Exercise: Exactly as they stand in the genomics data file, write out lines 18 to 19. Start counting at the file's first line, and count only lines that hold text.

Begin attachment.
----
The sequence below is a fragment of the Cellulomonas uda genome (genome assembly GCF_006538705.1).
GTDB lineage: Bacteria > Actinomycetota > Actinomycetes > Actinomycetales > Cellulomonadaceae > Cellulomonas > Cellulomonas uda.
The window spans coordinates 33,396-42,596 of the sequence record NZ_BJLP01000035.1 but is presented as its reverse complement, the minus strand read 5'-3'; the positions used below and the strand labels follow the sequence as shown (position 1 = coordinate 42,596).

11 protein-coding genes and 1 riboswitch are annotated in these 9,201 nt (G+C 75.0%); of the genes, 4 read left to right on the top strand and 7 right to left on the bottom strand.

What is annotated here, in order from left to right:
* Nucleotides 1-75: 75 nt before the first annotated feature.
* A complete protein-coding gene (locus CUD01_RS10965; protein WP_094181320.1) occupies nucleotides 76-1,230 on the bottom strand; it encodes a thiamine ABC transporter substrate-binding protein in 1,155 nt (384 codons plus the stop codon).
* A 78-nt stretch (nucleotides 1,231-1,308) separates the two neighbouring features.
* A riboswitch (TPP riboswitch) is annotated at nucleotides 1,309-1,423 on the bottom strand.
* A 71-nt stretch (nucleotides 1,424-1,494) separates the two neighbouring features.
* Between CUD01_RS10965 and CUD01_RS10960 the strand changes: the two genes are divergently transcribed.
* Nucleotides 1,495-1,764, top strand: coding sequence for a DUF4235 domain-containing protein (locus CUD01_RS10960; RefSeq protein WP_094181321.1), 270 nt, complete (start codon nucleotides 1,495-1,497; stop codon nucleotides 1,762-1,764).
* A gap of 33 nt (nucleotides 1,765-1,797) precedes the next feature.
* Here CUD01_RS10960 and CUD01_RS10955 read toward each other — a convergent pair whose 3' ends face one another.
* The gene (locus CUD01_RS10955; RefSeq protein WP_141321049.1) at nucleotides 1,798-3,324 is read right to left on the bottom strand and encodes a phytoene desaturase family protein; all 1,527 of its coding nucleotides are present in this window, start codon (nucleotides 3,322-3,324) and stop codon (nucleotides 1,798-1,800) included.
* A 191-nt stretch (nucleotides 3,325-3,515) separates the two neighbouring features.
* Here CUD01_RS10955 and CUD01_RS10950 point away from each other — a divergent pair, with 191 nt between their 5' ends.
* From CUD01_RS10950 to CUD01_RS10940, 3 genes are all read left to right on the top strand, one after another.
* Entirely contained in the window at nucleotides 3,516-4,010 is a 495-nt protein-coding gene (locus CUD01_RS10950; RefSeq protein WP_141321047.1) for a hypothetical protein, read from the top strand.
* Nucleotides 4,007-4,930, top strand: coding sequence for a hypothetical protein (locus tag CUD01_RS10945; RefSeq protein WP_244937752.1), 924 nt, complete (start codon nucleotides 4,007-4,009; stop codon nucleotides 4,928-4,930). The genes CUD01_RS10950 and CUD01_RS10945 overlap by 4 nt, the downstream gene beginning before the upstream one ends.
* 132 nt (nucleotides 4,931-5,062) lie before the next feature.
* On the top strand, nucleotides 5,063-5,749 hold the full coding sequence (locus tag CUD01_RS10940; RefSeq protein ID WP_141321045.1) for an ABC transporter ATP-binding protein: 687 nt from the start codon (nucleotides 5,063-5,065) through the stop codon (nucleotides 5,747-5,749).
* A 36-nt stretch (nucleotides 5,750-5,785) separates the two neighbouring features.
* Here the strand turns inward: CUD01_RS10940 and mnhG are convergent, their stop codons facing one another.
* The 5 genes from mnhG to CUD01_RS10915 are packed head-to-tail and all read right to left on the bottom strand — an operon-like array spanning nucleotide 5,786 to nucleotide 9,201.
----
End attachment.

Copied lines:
* From CUD01_RS10950 to CUD01_RS10940, 3 genes are all read left to right on the top strand, one after another.
* Entirely contained in the window at nucleotides 3,516-4,010 is a 495-nt protein-coding gene (locus CUD01_RS10950; RefSeq protein WP_141321047.1) for a hypothetical protein, read from the top strand.